On 7 December, 2016, the ICDT organized an academic conference in the Clubroom (Kodaly-room) of the Hungarian Academy of Sciences. Its aim was to analyze the political impacts of the Sykes-Picot Agreement. The event was held with the support of the First World War Centennial Committee.
The conference was opened by Prof. András Balogh, doctor of sciences (DSc.) and former ambassador. Prof. Balogh provided a brief historical background to the topic and described how the agreement influenced the current political transitions.
Prof. István Majoros, professor emeritus of the Eötvös Loránd University, and doctor of sciences (DSc.) began the first panel by analysing the conflict from the perspective of France. He was followed by Prof. Jenő Horváth, retired professor, who gave his audience a thorough picture of the agreement from the point of view of Italy.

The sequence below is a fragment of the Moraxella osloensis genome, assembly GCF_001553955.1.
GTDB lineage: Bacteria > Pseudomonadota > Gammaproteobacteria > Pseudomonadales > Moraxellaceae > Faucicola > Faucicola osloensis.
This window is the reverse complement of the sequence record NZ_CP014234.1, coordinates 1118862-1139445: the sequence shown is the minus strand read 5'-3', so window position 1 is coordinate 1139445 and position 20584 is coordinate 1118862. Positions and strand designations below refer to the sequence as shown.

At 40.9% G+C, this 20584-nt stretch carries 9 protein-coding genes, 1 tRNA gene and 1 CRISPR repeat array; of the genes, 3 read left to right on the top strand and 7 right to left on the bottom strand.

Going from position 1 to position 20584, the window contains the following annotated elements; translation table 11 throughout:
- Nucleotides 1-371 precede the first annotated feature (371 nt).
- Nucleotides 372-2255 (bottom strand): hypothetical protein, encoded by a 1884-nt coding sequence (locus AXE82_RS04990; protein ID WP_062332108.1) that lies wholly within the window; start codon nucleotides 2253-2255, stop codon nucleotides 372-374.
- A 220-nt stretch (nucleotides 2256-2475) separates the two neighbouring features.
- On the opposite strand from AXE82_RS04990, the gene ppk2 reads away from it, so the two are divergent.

Finally, Mr. Zoltán Sz. Bíró, Senior Research Fellow at the Hungarian Academy of Sciences highlighted Russia’s purposes during the negotiations over the Middle-East region.
Mr. Tamás Péter Baranyi, Research Director of the József Antall Knowledge Center opened the second panel, where Dr. Erzsébet N. Rózsa, associate professor of the National University of Public Service acquainted the listeners with the process of how the Pan-Arab identity evolved and took shape through history. Dr. László Csicsmann, Dean of the Faculty of Social Sciences and International Relations at Corvinus University of Budapest, emphasized the development of political Islam to global jihadism.
Chairing the third panel, Mr. Mirwais Janan, our research fellow opened the floor for discussion with the third panellists: Dr. Péter Wagner and Mr. Máté Szalai, researchers of the Institute for Foreign Affairs and Trade, joined by Dr. Omar Sayfo, researcher of the Utrecht University.
The experts arrived at the conclusion that even though the Sykes-Picot Agreement is still considered to be the symbol of ruthless colonial ambitions, replacing or eradicating borders would not solve these deep-rooted problems. Whether the region’s fragmented states ever get restored, remains a question of the future.
Media coverage of the Conference (in Hungarian):